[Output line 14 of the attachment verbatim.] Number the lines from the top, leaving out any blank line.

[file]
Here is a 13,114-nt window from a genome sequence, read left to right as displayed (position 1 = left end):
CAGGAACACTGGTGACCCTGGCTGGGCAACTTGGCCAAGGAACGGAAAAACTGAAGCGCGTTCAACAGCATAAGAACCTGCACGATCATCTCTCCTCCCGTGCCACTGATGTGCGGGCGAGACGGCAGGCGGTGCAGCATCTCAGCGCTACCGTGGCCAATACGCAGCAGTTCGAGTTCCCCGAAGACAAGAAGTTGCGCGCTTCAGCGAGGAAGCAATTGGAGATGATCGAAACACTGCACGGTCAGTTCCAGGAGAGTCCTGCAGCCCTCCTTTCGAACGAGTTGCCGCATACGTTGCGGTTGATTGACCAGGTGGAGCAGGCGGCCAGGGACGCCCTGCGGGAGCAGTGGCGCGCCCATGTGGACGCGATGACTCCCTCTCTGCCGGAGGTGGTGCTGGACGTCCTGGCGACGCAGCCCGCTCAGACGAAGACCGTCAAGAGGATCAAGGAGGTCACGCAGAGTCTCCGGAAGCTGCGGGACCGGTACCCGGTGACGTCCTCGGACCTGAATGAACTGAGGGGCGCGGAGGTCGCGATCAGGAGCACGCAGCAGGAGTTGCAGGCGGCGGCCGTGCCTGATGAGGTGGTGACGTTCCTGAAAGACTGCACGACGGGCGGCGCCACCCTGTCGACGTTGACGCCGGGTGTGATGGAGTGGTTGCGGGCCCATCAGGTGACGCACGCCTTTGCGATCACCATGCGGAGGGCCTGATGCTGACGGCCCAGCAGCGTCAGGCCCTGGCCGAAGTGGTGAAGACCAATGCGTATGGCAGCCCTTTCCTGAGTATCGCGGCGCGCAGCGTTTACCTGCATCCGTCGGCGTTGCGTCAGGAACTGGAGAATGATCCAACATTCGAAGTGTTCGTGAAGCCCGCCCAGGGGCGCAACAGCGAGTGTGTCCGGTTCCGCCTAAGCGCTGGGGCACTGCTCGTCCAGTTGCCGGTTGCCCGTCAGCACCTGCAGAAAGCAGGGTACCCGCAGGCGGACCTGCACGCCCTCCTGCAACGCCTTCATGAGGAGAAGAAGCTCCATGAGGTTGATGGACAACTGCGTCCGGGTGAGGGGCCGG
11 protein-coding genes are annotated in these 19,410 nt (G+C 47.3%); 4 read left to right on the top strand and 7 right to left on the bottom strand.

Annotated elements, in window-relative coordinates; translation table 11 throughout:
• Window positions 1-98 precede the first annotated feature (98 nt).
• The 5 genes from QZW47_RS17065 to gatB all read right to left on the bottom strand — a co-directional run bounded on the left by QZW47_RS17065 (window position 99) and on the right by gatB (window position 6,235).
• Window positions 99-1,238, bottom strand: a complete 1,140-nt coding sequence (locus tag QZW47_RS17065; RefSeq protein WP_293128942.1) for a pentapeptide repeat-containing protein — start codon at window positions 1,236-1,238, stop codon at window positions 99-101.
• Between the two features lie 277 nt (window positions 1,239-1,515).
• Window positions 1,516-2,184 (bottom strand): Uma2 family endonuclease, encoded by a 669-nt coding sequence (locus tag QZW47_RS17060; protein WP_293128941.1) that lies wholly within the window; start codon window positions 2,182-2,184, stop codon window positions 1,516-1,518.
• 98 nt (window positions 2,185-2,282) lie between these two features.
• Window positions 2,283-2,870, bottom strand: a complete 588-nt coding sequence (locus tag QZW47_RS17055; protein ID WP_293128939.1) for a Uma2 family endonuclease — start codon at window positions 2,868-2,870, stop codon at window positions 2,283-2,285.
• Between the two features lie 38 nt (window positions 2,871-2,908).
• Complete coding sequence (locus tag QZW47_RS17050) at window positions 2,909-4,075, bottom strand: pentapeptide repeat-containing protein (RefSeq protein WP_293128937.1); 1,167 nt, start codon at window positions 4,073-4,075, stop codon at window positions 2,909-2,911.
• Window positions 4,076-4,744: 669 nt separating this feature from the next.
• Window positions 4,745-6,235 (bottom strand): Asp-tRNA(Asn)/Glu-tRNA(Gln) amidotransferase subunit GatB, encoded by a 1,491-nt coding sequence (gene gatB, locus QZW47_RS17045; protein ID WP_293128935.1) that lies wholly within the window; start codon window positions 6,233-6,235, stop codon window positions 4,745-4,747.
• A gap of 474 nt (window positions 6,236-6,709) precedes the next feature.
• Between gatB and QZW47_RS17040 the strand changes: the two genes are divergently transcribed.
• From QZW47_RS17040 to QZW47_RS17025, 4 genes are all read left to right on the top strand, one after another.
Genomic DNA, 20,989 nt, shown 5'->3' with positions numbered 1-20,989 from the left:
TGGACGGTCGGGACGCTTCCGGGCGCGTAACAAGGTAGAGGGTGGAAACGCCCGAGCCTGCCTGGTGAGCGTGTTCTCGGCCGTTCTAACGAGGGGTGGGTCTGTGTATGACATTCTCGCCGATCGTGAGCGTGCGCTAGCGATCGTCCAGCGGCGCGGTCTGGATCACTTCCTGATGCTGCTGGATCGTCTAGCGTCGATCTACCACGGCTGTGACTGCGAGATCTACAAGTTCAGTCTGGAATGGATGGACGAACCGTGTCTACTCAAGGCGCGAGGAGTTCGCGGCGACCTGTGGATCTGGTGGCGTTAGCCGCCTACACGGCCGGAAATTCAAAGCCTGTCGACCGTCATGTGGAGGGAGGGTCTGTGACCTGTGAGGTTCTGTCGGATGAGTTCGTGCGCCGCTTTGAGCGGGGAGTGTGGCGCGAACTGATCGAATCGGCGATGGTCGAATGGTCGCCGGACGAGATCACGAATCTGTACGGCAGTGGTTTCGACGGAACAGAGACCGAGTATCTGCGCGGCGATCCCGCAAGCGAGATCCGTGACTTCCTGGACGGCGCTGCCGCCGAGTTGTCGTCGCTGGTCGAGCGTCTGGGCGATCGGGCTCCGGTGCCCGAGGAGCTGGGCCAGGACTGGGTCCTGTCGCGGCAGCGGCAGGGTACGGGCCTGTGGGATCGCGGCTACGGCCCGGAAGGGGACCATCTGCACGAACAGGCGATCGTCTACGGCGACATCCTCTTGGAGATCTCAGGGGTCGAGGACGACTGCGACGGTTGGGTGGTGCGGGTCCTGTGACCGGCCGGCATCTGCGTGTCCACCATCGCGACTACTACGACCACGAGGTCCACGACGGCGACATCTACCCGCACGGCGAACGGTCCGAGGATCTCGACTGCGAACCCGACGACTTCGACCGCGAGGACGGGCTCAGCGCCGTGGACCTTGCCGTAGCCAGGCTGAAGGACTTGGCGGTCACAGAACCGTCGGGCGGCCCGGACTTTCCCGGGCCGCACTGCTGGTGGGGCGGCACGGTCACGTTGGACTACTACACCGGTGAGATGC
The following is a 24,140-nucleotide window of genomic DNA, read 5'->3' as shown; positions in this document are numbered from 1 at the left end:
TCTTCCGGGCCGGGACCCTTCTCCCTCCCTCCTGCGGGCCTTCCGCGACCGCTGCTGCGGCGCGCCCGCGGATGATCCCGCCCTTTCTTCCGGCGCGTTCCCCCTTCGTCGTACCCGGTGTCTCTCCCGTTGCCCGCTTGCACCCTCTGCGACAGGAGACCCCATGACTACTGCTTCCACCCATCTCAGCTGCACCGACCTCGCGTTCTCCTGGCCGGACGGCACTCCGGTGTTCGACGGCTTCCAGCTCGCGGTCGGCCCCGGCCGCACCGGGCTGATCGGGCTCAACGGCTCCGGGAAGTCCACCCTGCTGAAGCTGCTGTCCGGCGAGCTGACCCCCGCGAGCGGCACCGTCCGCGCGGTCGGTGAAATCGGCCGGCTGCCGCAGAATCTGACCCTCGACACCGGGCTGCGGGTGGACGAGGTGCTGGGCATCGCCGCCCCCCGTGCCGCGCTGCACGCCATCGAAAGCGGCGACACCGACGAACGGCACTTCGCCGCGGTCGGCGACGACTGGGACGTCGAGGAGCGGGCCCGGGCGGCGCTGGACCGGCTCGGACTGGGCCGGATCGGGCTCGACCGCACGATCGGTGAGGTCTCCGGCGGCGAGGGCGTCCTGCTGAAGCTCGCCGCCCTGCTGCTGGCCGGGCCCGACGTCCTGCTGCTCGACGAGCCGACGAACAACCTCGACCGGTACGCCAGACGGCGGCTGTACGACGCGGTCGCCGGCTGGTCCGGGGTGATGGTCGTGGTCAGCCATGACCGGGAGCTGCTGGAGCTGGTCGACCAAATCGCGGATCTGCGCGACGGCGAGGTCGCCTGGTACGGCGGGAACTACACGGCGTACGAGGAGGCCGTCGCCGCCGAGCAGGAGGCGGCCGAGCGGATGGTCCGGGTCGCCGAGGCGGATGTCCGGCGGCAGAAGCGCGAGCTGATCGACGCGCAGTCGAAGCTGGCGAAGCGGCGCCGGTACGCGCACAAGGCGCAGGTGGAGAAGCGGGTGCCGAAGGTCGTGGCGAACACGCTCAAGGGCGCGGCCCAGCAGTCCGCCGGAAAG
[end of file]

• Window positions 4,076-4,744: 669 nt separating this feature from the next.